NOXAPATER, Miss.–Nearly 900,000 chickens were blown away in last week’s tornadoes. Farms, livestock, timber and many other agricultural resources ended up being lost. Now Sen. Thad Cochran says he’s gotten assurance that low interest loans will be available to you, if you suffered these losses.
Another big financial hit were the chicken houses.
In addition to other livestock losses, state officials also reported more than $14.3 million in timber damages on more than 22,000 acres of private forested areas primarily in Lee, Itawamba, Prentiss, Leake, Neshoba and Winston counties.
Cochran said in a news release Wednesday that he questioned Ag Secretary Tom Vilsack in a Senate committee meeting and that Vilsack committed USDA resources to the federal disaster recovery effort in Mississippi.
Agriculture and forestry-related damage assessments are still being compiled in the seven counties listed in the initial federal disaster declaration (Itawamba, Lee, Lowndes, Madison, Rankin, Wayne and Winston), as well as the five additional counties added on Tuesday (Jones, Leake, Montgomery, Simpson and Warren). More than 20 tornadoes tore across the state on April 28, killing at least 14 Mississippians, said the release from Cochran’s camp.
“Mississippians are resolved to overcome the effects of the deadly tornadoes that caused so much awful damage in our state,” said Cochran. “We are still in the cleanup and damage assessment mode, but with assistance from the USDA and other agencies we can repair the damage by the storms to our farm, livestock and forestry sectors. I appreciate Secretary Vilsack’s commitment to ensure that the USDA is actively involved in this process.”
A meeting has been arranged for today at 2 p.m. in Louisville, one of the hardest-hit areas, between Cochran’s staff, the Miss. State Univ. Extension Service and the USDA.
The following is from Cochran’s news release:
At Wednesday’s hearing, Cochran asked whether the USDA is prepared to offer assistance through the Supplemental Agricultural Disaster Programs authorized in the 2014 farm bill, including the Livestock Indemnity Program (LIP). The USDA Emergency Forest Restoration Program (EFRP) could also be used to address forestry-related losses. For owners of land used in agricultural production, the Emergency Conservation Program could assist landowners with activities such as removing storm debris, rebuilding fences and restoring conservation structures.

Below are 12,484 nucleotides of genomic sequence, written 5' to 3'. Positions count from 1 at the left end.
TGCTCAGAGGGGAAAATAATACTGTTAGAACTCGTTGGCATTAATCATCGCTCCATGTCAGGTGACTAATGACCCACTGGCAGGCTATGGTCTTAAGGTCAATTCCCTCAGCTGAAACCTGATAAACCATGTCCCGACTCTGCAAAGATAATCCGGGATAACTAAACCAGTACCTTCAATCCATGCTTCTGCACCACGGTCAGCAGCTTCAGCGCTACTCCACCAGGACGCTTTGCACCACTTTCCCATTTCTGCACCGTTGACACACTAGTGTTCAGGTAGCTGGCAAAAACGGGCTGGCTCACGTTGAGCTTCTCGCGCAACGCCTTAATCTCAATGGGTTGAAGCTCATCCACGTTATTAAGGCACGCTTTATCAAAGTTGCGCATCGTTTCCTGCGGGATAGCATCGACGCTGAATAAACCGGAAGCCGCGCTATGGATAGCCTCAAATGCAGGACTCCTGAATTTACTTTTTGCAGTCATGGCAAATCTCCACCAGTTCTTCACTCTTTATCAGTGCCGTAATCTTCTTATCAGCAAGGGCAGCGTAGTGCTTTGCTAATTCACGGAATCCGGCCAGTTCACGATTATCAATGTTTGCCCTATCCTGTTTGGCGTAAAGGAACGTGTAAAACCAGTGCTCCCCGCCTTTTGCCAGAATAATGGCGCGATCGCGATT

Vilsack indicated that the USDA has implemented 2014 farm bill disaster programs and pledged the Department’s assistance in Mississippi’s recovery effort.
“We already have in place the programs, the resources are there, and folks are anxious to help,” Vilsack said.
“The Livestock Indemnity Program is really designed to provide assistance and help to those who have lost livestock as a result of disasters. We certainly encourage the producers to make sure they have adequate records and we will be happy to work with them to process applications as quickly as possible,” said Vilsack, who also indicated the USDA resources are available to assist with livestock-related disposal.
For those who had livestock mortality losses, LIP is the primary program to assist poultry growers affected by the storm. For those not eligible for LIP or had financial losses outside of livestock mortality, assistance might be available through the USDA’s Emergency Assistance for Livestock, Honeybee and Farm-Raised Fish (ELAP) program.
Cochran, a senior member of the Senate Appropriations Committee, also indicated that he will work to determine whether the USDA’s Emergency Forest Restoration Program is sufficiently funded. Permanently authorized in the 2008 Farm bill, EFRP is the principal federal disaster program for forest restoration and is subject to annual appropriations.